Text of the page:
Animation of the Mars RotationHowever, I wanted to see if this could be made into an animation. So I managed to take photos of Mars in 30-minute intervals in the span of 4 hours. I wanted to stay up longer, but practical considerations like sleep and humidity prevailed. As you can see at the top, I ended up with a total of eight frames after post-processing nearly 3,000 burst mode photos taken with my iPhone 6S Plus mounted on the telescope. They were then put together into GIF animation that you see on the left.

The frames preserve the 2x digital zoom that I used while taking the photos because it allows you to discern the major features of Mars easier. The dark spot that sticks out on the right side of the planet in the first four frames is Syrtis Major Planum. The brighter area at the center of the planet in all the frames is Arabia Terra. Left side of the dark area just below the Arabia Terra is Meridiani Planum, where the Opportunity rover (MER-B) is currently operating (for more than 12 Earth years as of this writing). The dark area to the left of Arabia Terra visible on the last frame is Acidalia Planitia.

Telescope: Celestron NexStar 6SE + X-Cel LX 9mm eyepiece
Device: iPhone 6S Plus (afocal, 29mm - f/2.2 fixed)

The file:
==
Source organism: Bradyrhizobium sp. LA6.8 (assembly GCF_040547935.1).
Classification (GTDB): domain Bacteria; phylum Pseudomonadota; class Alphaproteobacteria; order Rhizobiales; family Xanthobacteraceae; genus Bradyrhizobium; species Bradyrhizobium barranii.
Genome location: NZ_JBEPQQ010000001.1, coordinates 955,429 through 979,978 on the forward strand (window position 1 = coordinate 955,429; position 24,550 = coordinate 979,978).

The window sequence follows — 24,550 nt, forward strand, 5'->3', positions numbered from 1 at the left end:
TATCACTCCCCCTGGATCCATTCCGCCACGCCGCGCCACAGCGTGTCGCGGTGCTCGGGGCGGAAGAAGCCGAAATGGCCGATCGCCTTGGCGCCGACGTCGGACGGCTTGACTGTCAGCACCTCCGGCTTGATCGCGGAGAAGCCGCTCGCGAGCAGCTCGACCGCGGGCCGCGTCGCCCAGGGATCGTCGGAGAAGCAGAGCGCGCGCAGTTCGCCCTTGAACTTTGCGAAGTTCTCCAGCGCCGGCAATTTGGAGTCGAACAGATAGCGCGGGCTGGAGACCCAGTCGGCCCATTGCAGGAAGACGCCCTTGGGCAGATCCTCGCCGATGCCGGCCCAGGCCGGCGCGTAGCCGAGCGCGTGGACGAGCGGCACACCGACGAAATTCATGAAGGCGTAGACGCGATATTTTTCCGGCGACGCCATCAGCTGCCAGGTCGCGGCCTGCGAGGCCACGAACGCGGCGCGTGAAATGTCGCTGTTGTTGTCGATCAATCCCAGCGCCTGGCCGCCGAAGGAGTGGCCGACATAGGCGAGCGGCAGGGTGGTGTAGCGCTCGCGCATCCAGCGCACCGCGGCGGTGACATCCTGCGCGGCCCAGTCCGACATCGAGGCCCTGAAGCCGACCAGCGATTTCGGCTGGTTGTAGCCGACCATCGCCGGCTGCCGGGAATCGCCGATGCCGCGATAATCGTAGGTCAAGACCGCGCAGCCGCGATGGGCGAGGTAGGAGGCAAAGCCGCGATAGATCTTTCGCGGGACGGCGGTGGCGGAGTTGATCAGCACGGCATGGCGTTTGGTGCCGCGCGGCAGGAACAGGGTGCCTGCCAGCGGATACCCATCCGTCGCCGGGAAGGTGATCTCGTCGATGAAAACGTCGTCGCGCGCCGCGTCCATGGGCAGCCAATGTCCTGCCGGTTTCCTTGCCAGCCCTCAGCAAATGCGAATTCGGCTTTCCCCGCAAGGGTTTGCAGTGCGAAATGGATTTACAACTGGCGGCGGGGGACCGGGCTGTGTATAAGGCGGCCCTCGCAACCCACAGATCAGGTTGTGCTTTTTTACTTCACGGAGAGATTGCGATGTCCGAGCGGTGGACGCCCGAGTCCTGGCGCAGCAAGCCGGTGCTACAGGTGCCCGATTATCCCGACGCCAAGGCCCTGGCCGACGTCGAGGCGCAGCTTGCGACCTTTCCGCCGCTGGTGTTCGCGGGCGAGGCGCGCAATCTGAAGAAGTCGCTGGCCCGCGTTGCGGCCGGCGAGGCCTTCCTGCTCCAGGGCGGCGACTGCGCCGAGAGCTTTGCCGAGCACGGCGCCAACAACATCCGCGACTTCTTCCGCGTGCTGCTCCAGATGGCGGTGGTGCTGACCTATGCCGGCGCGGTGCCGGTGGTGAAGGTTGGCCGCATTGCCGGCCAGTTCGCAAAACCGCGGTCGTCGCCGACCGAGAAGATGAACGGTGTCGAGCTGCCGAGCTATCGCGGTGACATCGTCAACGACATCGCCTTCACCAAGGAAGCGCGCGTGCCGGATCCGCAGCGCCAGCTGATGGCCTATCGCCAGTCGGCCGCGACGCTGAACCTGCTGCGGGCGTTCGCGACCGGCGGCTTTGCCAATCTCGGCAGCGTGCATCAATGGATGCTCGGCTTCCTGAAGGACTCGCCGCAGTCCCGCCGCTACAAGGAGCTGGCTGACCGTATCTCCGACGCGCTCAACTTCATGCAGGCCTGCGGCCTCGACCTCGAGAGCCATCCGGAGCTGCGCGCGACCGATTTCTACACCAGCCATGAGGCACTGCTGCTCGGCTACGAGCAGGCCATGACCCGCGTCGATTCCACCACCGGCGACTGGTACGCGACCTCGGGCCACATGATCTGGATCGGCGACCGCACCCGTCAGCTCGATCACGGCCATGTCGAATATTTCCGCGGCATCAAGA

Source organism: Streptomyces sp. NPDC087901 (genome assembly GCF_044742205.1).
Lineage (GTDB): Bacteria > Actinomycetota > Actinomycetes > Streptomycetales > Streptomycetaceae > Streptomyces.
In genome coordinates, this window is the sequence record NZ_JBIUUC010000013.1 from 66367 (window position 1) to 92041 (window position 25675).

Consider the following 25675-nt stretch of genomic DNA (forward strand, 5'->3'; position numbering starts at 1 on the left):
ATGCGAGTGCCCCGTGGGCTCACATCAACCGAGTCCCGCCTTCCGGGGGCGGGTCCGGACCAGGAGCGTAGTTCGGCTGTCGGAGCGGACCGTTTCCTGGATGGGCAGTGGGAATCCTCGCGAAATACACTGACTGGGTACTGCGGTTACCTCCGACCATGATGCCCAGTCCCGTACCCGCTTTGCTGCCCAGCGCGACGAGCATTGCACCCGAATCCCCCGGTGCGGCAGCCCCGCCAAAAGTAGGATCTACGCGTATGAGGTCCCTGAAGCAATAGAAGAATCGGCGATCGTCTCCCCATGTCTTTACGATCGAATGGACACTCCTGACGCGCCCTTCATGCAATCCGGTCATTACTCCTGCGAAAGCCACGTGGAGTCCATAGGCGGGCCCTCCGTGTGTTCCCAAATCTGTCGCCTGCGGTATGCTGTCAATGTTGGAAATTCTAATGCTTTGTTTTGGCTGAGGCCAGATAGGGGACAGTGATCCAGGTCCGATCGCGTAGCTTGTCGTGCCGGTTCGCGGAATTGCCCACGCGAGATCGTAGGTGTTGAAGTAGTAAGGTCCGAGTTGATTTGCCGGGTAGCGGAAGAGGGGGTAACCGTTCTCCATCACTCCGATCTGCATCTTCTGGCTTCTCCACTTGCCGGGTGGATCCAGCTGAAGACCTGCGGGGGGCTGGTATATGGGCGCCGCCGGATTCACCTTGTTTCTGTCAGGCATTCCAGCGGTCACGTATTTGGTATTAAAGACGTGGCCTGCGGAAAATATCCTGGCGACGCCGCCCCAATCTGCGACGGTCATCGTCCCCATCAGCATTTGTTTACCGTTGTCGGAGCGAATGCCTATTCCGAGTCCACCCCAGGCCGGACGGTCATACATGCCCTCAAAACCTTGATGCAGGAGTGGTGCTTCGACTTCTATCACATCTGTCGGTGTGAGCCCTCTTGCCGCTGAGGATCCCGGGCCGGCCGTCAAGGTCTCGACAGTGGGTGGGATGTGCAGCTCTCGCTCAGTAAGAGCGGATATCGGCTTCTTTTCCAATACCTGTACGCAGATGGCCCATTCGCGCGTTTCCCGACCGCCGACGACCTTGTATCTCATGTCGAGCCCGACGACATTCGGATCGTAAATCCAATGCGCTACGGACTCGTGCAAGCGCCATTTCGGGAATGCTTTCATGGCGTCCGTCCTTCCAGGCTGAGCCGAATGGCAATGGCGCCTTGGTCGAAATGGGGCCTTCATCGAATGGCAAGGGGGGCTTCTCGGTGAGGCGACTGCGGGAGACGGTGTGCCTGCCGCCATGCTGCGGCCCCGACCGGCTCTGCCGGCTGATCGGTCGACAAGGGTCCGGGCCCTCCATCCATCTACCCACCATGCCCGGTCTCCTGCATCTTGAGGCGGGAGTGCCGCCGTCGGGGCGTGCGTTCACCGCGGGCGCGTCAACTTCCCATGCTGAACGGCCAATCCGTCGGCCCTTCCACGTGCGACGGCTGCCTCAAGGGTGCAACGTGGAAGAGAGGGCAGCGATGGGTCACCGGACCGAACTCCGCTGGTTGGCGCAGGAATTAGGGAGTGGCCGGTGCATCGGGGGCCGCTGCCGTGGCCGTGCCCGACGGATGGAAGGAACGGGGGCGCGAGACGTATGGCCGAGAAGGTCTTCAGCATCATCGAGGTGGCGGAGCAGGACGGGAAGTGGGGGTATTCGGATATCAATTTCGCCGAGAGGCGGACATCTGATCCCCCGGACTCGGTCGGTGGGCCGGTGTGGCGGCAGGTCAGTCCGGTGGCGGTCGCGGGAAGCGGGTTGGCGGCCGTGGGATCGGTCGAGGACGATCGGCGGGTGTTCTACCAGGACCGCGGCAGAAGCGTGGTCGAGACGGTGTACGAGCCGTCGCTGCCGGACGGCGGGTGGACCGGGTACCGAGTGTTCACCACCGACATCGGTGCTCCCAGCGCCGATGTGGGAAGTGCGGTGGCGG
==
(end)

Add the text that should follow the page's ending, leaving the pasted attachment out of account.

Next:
Filters: Baader Moon & Skyglow
Location: Naju, Korea (time in KST)
Stacked with PIPP 2.5.6 and RegiStax 6.1.0.8

#1 (114 photos): ISO 200 - 1/25s @ 2016-05-30 22:10-22:11
#2 (116 photos): ISO 125 - 1/60s @ 2016-05-30 22:44-22:45
#3 (142 photos): ISO 100 - 1/50s @ 2016-05-30 23:12
#4 (130 photos): ISO 100 - 1/50s @ 2016-05-30 23:42
#5 (103 photos): ISO 100 - 1/50s @ 2016-05-31 00:10-00:11
#6 (106 photos): ISO 100 - 1/50s @ 2016-05-31 00:39-00:40
#7 (85 photos): ISO 100 - 1/50s @ 2016-05-31 01:09-01:10
#8 (118 photos): ISO 100 - 1/40s @ 2016-05-31 01:40

Triple planet observation 2016

Photographing Mars out the window on a clear night

With a nearly perfect weather returning last night, I set out to point the telescope out the window once again. This time, I installed the Baader M&S filter as I planned last week. It was an excellent time to take photos of the planets - it was not only about 42 to 44 hours away from the closest approach of Mars in 2016, but Jupiter's Great Red Spot was in view. At this approach, Mars will be at its largest apparent diameter since November 20, 2005 and it won't be surpassed until June 19, 2018. For future reference, next closest approach will happen on July 31, 2018 and that itself won't be surpassed until the one in September 2035.